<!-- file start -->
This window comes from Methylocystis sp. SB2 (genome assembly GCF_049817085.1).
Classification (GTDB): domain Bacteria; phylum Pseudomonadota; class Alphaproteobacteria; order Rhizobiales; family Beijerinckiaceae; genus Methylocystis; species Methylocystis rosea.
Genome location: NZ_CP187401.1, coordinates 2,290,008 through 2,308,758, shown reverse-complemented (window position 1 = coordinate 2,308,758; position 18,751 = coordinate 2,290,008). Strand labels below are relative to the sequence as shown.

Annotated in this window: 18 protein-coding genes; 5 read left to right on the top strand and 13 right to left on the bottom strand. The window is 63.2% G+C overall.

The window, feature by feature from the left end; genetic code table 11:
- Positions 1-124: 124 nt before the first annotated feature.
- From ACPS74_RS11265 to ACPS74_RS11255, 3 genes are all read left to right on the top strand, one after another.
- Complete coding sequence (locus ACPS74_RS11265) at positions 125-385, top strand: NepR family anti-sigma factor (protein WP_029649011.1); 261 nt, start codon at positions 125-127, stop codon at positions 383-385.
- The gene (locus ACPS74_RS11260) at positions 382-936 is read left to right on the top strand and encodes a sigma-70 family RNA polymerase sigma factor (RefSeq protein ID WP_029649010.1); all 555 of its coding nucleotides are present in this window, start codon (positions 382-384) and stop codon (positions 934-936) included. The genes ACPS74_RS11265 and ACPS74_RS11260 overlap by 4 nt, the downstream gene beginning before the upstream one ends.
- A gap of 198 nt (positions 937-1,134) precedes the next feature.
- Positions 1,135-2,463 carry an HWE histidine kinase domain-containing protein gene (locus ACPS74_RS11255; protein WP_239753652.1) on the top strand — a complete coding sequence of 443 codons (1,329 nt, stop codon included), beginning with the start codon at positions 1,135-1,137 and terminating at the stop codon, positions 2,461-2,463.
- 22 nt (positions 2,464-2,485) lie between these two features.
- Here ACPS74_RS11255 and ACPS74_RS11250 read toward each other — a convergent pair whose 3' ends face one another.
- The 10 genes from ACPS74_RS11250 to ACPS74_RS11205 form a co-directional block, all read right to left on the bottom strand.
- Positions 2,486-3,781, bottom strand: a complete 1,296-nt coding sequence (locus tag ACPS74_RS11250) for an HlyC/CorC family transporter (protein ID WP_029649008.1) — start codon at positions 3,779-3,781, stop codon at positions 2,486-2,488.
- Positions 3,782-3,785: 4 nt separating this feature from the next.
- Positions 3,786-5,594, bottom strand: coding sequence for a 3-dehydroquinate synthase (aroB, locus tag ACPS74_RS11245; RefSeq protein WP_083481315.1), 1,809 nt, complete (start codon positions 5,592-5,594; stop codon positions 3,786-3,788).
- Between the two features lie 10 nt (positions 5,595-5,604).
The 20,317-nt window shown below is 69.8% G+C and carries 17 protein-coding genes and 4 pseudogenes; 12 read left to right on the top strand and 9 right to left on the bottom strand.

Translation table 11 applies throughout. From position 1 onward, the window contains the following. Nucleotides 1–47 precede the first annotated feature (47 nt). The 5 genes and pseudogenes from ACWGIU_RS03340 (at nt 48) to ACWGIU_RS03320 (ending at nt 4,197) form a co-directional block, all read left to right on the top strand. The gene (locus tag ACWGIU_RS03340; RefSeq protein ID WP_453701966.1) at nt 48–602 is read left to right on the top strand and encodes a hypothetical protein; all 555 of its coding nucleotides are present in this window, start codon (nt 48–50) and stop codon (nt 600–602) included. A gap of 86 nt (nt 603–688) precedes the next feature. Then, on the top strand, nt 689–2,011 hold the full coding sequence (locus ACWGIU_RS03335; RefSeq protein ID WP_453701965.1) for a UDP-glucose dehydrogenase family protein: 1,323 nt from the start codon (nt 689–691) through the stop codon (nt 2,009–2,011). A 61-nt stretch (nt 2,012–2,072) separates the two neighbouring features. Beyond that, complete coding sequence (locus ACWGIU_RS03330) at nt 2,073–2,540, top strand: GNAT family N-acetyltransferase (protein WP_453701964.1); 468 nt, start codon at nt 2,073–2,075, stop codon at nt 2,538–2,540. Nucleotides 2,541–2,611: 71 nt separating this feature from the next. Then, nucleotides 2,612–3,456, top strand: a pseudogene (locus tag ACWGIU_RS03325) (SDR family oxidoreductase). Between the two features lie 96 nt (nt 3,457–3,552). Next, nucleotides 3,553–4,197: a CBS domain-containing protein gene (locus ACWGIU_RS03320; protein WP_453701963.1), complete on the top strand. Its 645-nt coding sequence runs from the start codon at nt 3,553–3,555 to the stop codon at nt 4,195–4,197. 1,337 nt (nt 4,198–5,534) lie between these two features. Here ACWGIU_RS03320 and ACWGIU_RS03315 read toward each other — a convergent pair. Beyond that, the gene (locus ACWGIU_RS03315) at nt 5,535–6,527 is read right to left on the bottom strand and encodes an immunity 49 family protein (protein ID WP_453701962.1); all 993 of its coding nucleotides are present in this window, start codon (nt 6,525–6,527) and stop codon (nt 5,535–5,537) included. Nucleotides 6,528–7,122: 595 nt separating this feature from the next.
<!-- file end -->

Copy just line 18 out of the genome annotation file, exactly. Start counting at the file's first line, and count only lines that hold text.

- Between the two features lie 10 nt (positions 5,595-5,604).